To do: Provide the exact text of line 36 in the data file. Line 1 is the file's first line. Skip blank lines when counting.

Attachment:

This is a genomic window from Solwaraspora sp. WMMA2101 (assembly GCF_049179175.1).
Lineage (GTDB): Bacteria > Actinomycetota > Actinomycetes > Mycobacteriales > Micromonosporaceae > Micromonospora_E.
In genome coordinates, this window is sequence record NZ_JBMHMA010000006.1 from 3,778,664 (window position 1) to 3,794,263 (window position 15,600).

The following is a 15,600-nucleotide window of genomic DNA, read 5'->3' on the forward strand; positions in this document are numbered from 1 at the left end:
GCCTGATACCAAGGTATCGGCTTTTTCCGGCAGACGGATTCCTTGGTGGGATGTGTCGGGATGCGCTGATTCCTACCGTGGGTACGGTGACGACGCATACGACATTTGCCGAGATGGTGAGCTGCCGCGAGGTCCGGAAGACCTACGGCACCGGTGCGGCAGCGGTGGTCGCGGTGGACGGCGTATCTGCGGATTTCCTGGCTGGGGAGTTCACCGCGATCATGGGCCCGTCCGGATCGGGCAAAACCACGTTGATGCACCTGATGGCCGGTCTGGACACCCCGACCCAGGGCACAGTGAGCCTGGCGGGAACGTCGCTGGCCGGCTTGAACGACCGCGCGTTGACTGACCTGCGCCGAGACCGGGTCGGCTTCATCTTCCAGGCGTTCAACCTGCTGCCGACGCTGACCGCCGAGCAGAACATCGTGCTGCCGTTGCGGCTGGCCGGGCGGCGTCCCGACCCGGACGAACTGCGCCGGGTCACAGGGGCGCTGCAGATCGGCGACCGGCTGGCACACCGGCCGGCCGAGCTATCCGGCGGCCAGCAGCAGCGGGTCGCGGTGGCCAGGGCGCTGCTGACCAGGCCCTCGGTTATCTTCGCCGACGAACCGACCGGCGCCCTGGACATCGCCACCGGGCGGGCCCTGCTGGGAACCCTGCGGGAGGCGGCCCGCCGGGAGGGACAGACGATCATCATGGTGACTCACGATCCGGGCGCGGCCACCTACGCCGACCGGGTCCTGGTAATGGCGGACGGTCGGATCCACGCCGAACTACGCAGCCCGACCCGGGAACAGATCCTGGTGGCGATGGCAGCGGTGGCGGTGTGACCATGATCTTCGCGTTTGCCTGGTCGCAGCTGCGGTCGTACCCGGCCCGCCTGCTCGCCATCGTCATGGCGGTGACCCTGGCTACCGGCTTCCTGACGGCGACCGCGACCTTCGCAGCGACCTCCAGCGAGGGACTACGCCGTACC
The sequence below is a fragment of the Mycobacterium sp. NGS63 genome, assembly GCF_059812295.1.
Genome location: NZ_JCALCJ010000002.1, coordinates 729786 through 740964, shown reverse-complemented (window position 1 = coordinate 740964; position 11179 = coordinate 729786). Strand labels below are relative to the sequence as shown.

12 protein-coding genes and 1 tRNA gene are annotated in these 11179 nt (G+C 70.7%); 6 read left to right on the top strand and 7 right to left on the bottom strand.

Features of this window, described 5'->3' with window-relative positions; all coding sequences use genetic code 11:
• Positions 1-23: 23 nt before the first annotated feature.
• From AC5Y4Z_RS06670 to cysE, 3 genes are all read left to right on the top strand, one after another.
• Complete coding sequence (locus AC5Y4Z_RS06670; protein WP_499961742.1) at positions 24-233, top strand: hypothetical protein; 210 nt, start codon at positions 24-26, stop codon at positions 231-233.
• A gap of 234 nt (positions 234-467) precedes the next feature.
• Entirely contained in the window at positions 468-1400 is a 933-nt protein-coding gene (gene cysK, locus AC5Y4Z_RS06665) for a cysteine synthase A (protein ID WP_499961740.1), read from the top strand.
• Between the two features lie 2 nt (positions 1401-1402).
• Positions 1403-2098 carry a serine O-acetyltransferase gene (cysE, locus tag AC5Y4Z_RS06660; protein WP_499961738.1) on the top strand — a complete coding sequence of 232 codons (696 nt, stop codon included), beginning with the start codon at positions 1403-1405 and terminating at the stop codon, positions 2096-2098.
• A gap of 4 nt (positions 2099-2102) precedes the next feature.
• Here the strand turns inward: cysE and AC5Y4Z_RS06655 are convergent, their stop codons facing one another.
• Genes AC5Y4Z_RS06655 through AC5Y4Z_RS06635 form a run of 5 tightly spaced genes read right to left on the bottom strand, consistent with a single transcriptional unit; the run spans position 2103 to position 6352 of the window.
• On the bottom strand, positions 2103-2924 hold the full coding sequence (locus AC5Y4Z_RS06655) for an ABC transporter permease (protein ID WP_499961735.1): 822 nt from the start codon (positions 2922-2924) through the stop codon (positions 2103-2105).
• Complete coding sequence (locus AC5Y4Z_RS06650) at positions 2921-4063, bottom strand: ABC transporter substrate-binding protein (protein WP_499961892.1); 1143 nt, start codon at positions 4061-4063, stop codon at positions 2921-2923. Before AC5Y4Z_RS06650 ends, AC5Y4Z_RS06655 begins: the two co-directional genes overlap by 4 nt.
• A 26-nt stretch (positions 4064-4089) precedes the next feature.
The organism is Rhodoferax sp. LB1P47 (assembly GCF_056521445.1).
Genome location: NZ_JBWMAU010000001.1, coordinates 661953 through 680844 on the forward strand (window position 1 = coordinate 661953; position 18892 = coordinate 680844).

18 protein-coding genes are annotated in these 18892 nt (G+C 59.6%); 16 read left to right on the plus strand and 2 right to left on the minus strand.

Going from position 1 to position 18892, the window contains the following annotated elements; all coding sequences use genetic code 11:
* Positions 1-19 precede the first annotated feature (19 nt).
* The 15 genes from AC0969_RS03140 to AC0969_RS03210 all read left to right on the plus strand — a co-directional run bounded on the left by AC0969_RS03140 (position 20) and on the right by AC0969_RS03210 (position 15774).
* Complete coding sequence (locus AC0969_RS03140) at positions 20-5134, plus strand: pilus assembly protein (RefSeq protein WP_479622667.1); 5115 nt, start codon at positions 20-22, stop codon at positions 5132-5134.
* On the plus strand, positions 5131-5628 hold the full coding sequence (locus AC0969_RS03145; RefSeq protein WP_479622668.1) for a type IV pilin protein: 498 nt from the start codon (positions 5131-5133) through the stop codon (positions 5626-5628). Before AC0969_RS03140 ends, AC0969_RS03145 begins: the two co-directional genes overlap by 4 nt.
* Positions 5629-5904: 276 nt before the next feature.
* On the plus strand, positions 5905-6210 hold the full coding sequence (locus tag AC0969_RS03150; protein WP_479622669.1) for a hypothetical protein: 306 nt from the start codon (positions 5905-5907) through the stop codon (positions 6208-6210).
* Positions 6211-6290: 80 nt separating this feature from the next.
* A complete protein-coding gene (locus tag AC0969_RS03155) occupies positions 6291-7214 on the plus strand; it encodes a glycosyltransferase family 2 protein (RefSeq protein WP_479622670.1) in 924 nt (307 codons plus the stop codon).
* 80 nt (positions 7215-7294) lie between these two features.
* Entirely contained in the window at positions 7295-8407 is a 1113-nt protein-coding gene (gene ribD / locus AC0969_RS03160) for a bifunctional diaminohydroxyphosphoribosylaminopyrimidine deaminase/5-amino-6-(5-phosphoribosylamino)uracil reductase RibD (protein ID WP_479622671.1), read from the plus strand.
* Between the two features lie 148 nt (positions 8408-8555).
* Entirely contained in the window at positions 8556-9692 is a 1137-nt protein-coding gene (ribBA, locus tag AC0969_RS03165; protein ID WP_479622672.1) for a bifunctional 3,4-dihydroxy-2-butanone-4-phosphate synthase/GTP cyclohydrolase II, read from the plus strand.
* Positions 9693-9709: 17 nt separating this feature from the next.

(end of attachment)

* Entirely contained in the window at positions 7295-8407 is a 1113-nt protein-coding gene (gene ribD / locus AC0969_RS03160) for a bifunctional diaminohydroxyphosphoribosylaminopyrimidine deaminase/5-amino-6-(5-phosphoribosylamino)uracil reductase RibD (protein ID WP_479622671.1), read from the plus strand.